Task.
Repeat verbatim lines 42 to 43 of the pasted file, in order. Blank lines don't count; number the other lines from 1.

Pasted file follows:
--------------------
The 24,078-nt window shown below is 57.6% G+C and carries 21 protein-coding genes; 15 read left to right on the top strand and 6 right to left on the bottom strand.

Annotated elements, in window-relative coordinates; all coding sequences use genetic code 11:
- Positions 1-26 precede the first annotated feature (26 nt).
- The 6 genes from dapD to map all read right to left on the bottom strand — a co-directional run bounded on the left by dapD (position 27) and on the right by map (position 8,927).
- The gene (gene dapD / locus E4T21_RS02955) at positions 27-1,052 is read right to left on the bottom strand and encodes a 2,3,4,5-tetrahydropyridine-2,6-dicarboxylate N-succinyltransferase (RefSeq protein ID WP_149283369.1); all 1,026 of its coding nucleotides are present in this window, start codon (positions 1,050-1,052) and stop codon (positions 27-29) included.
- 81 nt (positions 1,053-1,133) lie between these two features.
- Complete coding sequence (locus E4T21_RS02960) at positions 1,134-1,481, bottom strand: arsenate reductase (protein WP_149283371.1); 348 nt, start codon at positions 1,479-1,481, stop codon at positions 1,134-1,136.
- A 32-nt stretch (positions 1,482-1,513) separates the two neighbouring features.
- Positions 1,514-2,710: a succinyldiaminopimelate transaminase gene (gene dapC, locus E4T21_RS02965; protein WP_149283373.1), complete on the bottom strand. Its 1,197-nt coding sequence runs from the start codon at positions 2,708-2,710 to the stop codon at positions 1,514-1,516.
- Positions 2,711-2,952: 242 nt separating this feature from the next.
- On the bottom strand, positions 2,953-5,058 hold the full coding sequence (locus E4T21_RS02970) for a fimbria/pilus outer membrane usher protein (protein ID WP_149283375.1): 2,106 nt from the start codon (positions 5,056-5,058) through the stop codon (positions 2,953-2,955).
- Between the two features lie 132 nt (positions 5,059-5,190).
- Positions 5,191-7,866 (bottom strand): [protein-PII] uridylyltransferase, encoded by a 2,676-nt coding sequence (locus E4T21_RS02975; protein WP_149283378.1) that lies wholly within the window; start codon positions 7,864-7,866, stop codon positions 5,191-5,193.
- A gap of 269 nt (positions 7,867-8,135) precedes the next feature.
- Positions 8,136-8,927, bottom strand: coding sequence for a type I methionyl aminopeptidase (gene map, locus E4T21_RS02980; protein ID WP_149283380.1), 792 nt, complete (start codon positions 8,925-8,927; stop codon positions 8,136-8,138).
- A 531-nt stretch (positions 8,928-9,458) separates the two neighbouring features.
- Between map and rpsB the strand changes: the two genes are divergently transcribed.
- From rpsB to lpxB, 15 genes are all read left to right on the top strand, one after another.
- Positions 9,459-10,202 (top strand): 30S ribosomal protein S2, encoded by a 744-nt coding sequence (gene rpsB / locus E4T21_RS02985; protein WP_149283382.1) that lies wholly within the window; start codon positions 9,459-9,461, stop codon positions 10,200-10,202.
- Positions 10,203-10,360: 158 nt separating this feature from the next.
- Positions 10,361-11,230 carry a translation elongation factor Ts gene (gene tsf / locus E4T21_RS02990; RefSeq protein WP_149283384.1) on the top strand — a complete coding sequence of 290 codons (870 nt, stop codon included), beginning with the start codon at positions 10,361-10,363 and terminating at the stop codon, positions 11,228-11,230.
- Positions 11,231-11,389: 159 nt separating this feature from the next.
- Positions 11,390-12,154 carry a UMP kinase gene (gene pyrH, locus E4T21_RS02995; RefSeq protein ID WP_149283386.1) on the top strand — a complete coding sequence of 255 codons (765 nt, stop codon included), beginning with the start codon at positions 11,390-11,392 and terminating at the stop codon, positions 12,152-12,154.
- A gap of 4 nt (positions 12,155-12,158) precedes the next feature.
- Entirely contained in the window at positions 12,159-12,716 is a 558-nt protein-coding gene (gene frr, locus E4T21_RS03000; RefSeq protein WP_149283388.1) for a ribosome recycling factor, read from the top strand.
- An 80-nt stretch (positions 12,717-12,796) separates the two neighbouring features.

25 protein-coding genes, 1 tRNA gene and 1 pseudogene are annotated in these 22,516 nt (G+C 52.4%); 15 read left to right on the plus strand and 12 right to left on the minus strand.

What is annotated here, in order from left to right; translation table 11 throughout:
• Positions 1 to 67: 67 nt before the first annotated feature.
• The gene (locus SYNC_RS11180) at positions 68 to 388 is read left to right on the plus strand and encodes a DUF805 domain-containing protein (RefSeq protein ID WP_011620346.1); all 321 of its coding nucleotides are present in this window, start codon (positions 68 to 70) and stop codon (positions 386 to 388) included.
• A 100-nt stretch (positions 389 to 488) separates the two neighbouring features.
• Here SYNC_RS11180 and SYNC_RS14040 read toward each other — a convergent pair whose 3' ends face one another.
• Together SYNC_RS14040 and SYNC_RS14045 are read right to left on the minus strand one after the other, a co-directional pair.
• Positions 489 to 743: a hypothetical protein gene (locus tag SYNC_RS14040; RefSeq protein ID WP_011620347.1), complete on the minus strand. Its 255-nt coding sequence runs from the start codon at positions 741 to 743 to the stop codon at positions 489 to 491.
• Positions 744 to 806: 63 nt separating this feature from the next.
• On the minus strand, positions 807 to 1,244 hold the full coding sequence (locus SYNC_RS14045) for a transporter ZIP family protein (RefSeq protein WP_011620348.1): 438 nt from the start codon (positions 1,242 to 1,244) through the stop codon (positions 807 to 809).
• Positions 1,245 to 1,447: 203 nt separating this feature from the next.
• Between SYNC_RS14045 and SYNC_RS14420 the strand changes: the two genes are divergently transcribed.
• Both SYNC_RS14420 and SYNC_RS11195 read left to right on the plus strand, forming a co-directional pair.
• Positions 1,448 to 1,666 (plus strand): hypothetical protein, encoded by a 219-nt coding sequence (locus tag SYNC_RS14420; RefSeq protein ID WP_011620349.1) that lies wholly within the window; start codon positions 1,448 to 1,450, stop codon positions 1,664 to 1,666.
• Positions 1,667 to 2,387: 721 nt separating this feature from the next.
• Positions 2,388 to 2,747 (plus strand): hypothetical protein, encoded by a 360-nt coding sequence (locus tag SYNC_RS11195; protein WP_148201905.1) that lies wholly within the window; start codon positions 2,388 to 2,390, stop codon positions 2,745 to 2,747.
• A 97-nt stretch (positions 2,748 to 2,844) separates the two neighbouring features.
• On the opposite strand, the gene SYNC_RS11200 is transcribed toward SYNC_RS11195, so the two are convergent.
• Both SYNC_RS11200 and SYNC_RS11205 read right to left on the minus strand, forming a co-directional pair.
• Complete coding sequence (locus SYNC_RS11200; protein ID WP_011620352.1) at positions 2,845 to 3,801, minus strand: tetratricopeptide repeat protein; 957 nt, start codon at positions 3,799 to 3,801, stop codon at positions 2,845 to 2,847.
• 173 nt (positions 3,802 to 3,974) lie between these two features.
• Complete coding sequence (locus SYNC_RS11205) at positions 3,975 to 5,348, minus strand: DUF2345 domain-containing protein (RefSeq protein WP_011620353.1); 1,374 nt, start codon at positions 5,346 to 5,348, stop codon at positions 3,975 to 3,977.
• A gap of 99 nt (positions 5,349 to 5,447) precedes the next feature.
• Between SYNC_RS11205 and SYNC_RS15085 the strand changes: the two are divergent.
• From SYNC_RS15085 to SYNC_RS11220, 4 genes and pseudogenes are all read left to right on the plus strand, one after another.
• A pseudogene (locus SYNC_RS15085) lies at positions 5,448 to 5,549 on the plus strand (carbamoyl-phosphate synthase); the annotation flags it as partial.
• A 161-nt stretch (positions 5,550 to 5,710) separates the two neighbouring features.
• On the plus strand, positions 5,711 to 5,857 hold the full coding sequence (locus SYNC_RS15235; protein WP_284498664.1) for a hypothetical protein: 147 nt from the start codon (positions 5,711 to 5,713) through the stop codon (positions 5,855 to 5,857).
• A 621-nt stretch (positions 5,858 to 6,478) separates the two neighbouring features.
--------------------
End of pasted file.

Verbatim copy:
• Positions 2,388 to 2,747 (plus strand): hypothetical protein, encoded by a 360-nt coding sequence (locus tag SYNC_RS11195; protein WP_148201905.1) that lies wholly within the window; start codon positions 2,388 to 2,390, stop codon positions 2,745 to 2,747.
• A 97-nt stretch (positions 2,748 to 2,844) separates the two neighbouring features.